Statescoop Radio

LocalSmart county winners focus on transformative services

For county government leaders across the U.S., the role of technology is all about how local governments can better and more efficiently serve their communities.

“We always have to keep the customer, our constituents, front and center,” Joel Golub, the chief information officer of Orange County, California, says on a new episode of the LocalSmart podcast.

Golub, along with seven other county government executives were named among 35 winners of StateScoop’s inaugural LocalSmart Awards. The winners of the GoldenGov: County Executive of the Year Award are featured on a new podcast.

In Wake County, North Carolina, revenue director Marcus Kinrade says he sees technology as a means to speed up the county’s business processes.

“Comparatively speaking, we are quite thinly staffed,” Kinrade says on the episode. “We are always looking to leverage any form of technology we can utilize to help us do the work faster, more accurately, and at less cost while providing our citizens the most convenient options they can get.”

In Wake County, that could include emerging technologies like machine learning and artificial intelligence, he says.

Another LocalSmart award winner, Tanya Hannah, the chief information officer of King County, Washington, says digital services need to be transformative — not just efficient.

“Our customer experiences have changed drastically,” Hannah says. “What we experience in our private lives, we’ve come to expect from government as well.”

Hannah says the county, which includes Seattle and the outlying areas, seeks technologies that transform how digital services are delivered in an effort to mimic the type of user experience offered by large companies like the Seattle-based Amazon.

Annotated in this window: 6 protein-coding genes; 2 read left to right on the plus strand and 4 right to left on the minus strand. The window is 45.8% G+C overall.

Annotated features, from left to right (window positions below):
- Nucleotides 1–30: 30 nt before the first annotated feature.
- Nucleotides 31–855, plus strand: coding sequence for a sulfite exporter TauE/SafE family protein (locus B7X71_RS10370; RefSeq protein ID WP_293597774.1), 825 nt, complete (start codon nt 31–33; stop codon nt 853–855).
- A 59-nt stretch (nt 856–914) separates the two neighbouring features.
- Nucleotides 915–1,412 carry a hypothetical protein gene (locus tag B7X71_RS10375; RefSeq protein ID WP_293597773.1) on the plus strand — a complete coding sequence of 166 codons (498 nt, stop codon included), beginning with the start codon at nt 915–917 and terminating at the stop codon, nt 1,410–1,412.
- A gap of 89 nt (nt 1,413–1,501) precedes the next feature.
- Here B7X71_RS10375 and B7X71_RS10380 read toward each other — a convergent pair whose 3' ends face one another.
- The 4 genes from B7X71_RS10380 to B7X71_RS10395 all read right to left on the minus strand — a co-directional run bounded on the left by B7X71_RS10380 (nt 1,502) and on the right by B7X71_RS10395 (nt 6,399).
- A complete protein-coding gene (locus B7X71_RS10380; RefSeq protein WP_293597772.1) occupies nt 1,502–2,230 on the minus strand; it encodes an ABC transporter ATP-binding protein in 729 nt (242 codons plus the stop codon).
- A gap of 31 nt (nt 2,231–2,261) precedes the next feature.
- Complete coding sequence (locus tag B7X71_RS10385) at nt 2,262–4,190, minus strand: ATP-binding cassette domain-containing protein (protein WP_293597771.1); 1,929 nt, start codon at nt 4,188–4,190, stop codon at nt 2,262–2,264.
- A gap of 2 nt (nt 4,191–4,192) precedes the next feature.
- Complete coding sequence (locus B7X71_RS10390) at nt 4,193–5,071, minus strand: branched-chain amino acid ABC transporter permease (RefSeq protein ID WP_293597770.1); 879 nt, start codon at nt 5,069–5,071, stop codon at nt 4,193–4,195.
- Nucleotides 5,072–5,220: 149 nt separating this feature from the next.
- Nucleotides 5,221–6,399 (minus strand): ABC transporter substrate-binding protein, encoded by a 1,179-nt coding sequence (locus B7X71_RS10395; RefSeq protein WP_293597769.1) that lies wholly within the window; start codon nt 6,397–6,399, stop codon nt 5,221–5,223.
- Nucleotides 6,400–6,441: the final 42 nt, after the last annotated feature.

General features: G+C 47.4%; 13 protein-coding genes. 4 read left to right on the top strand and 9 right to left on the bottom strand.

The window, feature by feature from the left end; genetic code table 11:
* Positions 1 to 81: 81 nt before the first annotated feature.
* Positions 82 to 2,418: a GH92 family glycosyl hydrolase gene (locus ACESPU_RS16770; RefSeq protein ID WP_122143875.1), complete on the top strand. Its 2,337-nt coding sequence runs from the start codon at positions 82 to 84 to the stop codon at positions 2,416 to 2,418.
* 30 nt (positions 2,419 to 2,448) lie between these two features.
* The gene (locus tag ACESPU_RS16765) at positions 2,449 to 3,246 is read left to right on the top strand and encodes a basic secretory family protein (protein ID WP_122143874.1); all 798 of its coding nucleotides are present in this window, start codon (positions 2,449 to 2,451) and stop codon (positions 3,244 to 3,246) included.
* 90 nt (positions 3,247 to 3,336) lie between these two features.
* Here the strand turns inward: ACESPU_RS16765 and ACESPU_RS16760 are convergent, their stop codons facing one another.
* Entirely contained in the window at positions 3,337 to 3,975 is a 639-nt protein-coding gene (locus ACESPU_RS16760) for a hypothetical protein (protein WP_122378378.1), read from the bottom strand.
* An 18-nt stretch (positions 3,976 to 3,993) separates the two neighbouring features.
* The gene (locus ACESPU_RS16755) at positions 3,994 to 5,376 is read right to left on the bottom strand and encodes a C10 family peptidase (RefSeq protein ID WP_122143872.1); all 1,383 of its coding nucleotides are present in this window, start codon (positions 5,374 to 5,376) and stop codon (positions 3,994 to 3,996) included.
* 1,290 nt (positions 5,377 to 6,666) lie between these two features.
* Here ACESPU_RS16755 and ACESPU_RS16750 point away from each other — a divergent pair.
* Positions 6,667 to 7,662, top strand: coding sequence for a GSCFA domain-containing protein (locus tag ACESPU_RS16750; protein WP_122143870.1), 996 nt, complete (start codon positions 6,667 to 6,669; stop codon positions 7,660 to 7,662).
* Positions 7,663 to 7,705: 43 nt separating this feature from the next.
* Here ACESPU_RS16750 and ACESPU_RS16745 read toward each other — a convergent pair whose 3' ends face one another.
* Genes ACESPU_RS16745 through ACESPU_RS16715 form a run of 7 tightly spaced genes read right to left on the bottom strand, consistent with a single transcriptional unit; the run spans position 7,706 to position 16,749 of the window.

“We understand the customer journey,” Hannah says. “[Our job] is ensuring that how we utilize technology meets the needs of our customers.”

On the podcast:

  • Alan Howze, chief knowledge officer, Wyandotte County, Kansas
  • Ann Dunkin, chief information officer, Santa Clara County, California
  • Evan O’Mahoney, chief technology officer, Bexar County, Texas
  • Joel Golub, chief information officer, Orange County, California
  • Marcus Kinrade, tax administrator, Wake County, North Carolina
  • Tanya Hannah, chief information officer, King County, Washington
  • Tom Mullen, chief data officer, Riverside County, California

Things to listen for:

  • Wyandotte County, Kansas’ land bank has 4,000 vacant lots ready to be developed, so the county built an algorithm that looked at comparable home sales and renovation activity pulling data sets from multiple departments. The county then built a tool that identifies the lots with the most potential for profit.
  • In Santa Clara County, California, Dunkin is putting a premium on using technology to build digital services that can help serve low-income citizens.
  • O’Mahoney is working on projects that serve Bexar County, Texas, such as a smart parking system that can alleviate congestion in Downtown San Antonio.
  • In Riverside County, California, Mullen’s team built a tool that provides imagery of potential filming locations to Hollywood producers.

The LocalSmart Podcast is a five-part miniseries highlighting the winners of the 2019 LocalSmart Awards. It’s written, produced and hosted by Betsy Foresman.

Listen to all of StateScoop’s podcasts on SoundcloudApple PodcastsSpotifyGoogle PlayStitcher or Alexa’s TuneIn.

-In this Story-

Alan Howze, Ann Dunkin, Bexar County, Evan O'Mahoney, Joel Golub, King County, LocalSmart Awards, LocalSmart Awards 2019, Marcus Kinrade, Orange County, Riverside County, Santa Clara County, Tanya Hannah, Tom Mullen, Wake County
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